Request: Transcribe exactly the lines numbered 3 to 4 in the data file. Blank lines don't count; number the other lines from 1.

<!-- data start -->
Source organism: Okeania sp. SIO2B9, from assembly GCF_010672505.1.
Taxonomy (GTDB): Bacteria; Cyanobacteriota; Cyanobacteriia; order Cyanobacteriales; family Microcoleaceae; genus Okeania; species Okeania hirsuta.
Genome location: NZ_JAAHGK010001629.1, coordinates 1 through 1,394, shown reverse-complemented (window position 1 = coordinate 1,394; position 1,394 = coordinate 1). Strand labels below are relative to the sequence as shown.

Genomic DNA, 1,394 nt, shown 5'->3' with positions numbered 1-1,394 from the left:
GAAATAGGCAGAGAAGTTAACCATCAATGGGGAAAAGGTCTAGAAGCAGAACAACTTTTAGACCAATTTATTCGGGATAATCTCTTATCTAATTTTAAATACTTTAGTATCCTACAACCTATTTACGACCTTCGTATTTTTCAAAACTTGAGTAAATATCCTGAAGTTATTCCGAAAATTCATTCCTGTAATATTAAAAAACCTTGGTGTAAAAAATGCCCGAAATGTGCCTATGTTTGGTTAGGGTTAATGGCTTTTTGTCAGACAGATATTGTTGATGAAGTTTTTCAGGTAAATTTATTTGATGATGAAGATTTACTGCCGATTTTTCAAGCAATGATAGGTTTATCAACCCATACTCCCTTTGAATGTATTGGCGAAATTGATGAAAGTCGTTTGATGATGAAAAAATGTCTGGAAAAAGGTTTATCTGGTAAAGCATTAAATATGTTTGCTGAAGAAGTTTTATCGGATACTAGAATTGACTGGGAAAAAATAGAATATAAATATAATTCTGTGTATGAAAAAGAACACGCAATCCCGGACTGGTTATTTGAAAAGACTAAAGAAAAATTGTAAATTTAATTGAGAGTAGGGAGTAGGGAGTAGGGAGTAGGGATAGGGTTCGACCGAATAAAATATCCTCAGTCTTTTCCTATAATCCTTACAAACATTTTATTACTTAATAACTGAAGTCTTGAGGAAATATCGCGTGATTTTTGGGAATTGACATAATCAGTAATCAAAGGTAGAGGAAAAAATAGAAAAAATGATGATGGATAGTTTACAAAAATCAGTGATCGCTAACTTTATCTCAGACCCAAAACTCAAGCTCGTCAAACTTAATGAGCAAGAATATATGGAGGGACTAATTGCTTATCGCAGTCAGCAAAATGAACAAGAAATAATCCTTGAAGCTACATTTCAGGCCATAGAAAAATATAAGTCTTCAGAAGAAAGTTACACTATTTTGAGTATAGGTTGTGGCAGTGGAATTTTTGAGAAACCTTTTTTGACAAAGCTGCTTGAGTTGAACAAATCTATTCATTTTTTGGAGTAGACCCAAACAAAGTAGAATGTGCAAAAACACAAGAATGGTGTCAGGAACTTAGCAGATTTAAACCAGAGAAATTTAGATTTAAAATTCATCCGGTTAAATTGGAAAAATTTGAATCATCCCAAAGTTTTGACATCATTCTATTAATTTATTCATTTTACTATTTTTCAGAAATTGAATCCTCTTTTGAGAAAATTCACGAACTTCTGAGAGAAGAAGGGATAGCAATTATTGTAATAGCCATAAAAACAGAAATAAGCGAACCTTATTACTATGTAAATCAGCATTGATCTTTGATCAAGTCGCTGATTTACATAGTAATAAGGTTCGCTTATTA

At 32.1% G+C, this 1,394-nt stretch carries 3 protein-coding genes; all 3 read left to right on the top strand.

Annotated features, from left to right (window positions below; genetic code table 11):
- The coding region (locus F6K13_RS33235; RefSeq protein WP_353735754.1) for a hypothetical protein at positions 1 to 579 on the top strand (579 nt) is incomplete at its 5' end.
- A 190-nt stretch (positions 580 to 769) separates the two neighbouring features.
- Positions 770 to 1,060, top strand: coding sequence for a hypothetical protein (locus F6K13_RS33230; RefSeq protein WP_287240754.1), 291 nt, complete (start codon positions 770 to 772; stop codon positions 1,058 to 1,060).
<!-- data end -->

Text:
Genome location: NZ_JAAHGK010001629.1, coordinates 1 through 1,394, shown reverse-complemented (window position 1 = coordinate 1,394; position 1,394 = coordinate 1). Strand labels below are relative to the sequence as shown.

Genomic DNA, 1,394 nt, shown 5'->3' with positions numbered 1-1,394 from the left: